impossible to make a home in this wilderness, but setting about with the same
progressive spirit which characterized his youth he cleared and ditched until he
had one of the finest farms in the county. Something over a year ago he moved from
the large farm residence to a cottage on one side of the farm, to leave the arduous
tasks of looking after the farm and stock to younger hands.
In 1872 he with B.F. Webb, S.C. Smith, Hiram Brown and J.W. Alexander organized
and received the charter for Salamonie Lodge No. 392 I.O.O.F. From that time
until his death he was a devoted member of that order.
His religious belief was in the fatherhood of God and the brotherhood of man. He
was a faithful and loving husband, a kind and indulgent father, and had the
welfare of his family and friends always at heart. To his praise may it be said
that all who knew him respected him for his honesty, integrity and true morality.
In the great economy of the universe it has not been vouchsafed to mankind to
read the riddle of his own existence, but his aim was to discharge every duty
that devolved upon him.
He had a well cultured mind and took great pleasure in the correct investigation
of Truth, and believed in the omnipotent God of Love. He was happily free from
the blight of superstition. He only believed what reason approved. He sought to
know the truth and the right and believed in the universal salvation of mankind.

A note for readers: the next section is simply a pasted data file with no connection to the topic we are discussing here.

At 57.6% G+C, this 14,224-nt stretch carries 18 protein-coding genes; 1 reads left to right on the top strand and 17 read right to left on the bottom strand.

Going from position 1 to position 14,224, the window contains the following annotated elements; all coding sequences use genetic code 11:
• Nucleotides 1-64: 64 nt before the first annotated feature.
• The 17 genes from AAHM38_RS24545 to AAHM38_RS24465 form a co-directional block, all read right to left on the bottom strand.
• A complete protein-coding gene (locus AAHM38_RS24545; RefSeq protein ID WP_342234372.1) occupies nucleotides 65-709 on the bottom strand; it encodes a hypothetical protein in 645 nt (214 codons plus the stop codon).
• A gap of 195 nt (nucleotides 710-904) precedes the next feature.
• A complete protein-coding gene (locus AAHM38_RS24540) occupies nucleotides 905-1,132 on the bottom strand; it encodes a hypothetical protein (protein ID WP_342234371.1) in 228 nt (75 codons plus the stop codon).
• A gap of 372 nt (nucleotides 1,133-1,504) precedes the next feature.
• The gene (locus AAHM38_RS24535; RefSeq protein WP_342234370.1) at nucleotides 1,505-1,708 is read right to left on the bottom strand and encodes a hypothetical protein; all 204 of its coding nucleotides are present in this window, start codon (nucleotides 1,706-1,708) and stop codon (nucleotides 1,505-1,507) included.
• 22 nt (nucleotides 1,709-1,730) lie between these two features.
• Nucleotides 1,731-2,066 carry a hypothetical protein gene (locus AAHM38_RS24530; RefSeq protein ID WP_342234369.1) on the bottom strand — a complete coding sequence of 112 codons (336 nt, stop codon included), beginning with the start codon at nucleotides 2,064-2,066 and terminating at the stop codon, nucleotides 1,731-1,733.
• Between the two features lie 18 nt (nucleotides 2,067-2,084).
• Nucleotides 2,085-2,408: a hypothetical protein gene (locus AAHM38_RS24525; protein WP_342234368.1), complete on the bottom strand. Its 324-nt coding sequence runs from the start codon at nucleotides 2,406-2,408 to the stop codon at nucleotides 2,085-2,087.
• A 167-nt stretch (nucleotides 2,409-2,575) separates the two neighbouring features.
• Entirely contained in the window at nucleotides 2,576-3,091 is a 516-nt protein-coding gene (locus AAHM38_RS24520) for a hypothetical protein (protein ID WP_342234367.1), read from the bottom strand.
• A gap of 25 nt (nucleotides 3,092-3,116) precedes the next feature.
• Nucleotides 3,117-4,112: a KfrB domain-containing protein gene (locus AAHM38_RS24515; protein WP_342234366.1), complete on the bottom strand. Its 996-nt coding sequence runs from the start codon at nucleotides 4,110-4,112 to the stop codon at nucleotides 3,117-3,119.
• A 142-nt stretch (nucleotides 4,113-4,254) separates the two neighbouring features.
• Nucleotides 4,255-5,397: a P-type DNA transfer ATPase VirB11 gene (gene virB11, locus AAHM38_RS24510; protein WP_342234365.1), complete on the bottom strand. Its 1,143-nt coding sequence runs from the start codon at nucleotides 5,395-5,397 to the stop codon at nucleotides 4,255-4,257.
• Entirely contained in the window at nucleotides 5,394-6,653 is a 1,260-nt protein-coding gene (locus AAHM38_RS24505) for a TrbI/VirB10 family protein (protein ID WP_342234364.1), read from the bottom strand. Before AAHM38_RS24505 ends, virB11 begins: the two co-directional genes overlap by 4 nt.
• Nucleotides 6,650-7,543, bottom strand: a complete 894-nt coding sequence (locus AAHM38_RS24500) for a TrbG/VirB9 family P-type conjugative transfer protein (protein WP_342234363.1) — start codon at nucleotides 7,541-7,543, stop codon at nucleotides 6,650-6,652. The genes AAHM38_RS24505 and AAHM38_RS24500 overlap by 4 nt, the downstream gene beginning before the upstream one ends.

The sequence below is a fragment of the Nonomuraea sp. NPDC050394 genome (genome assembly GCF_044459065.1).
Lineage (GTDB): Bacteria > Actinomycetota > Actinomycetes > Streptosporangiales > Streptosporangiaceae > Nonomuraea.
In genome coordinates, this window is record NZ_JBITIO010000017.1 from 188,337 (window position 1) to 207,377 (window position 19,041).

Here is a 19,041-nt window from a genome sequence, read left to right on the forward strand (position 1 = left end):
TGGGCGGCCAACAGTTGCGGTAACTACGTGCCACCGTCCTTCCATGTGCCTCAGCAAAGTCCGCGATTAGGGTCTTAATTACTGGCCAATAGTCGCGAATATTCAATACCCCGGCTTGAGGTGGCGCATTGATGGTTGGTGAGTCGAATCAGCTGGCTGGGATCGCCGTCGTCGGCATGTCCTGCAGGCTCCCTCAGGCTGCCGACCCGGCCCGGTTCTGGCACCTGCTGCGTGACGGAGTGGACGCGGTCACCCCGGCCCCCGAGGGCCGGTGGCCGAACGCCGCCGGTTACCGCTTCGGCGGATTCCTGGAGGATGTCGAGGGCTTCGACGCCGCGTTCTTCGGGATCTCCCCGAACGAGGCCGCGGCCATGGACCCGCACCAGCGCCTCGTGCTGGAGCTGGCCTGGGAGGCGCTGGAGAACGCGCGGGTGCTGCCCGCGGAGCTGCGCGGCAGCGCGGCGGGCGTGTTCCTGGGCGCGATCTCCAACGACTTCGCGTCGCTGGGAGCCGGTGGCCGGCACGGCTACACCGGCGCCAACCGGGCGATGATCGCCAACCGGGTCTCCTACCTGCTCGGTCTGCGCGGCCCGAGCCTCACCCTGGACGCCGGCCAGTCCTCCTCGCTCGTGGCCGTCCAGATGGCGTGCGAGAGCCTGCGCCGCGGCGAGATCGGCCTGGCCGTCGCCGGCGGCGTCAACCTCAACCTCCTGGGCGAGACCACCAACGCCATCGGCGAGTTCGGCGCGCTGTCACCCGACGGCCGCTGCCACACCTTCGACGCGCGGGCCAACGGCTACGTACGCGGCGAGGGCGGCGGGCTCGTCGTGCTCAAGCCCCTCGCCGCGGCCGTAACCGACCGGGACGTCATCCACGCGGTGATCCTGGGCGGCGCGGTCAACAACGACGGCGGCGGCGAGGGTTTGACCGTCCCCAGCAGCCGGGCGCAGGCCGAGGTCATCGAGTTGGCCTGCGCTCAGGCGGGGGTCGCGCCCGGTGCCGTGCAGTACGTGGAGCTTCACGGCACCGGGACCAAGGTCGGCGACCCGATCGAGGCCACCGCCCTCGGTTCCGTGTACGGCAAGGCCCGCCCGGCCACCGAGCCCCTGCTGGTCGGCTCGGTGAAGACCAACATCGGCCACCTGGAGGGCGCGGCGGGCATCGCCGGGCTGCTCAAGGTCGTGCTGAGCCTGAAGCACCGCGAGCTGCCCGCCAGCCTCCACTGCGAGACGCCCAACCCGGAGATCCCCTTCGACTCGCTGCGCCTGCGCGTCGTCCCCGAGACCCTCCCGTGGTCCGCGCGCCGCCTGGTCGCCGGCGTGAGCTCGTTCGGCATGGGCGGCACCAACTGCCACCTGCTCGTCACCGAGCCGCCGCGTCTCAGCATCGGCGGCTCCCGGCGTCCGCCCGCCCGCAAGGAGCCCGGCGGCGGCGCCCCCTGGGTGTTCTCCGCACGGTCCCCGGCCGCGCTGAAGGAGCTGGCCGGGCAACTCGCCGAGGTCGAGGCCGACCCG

The fearless are the free and the free have no foreboding.
Armed by a fortitude founded upon love and justice, on reason and rectitude,
sustained by a sense of duty done and the consciousness of truth and integrity
and pure intent, they who have lived an unspotted life in which they have meant
well, will know no dread of death. Those who know how to live will know how to
die. The grave will have no terror and death no sting.
He loved to tell his children of his early adventures, his trip to the interior
of this continent, his first trip to Huntington county on horseback through the
"bridle paths" of the forest. On one occasion a foot pad undertook to steal one
of his horses but was persuaded from the notion by unexpectedly looking into the
muzzle of a gun. One thing he always felt honored to relate, was an occurrence
which happened when he was a boy 14 years of age, during a "shut down" of the
His father being a well-to-do country gentleman, kept some fine saddle
horses, and on this occasion he was exercising one of these upon the public
road. It was a day of "the hunt" for the lords and dukes on the manor, and the
hare was started near him. The horse he was riding had been ridden in many a
chase, at the "huntsman horn" and the "baying of the pack," despite the efforts
of the youth, leaped the low stone wall which skirted the road and dashed across
the moor and joined that of the lords carrying the unwilling rider to the end of
In 1858 while yet living in Franklin county he became a member of the
Independent Order of Odd Fellows and after moving to this county became one of
the charter members of Salamonie Lodge No. 392. During the early days of the
order in Warren he was one of its most enthusiastic members and was a regular
attendant at its meetings. During recent years the infirmities of age prevented
him from being present at the sessions of the lodge but he was always in good
standing in the order and was one of its most honored members. His death removed
from the order here the last of those whose names appear upon its charter.
Jane Elizabeth Barickman Bardsley (1837 - 1927)*
James Taylor Bardsley (1857 - 1946)*
Anna Delilah Bardsley Marshell (1859 - 1937)*
Ida L Bardsley Brelsford (1861 - 1950)*
Hannah M Bardsley Blake (1863 - 1937)*
Alice K. Bardsley Bowman (1865 - 1936)*
Created by: OPPSheryl
Record added: Jun 10, 2011
Find A Grave Memorial# 71103798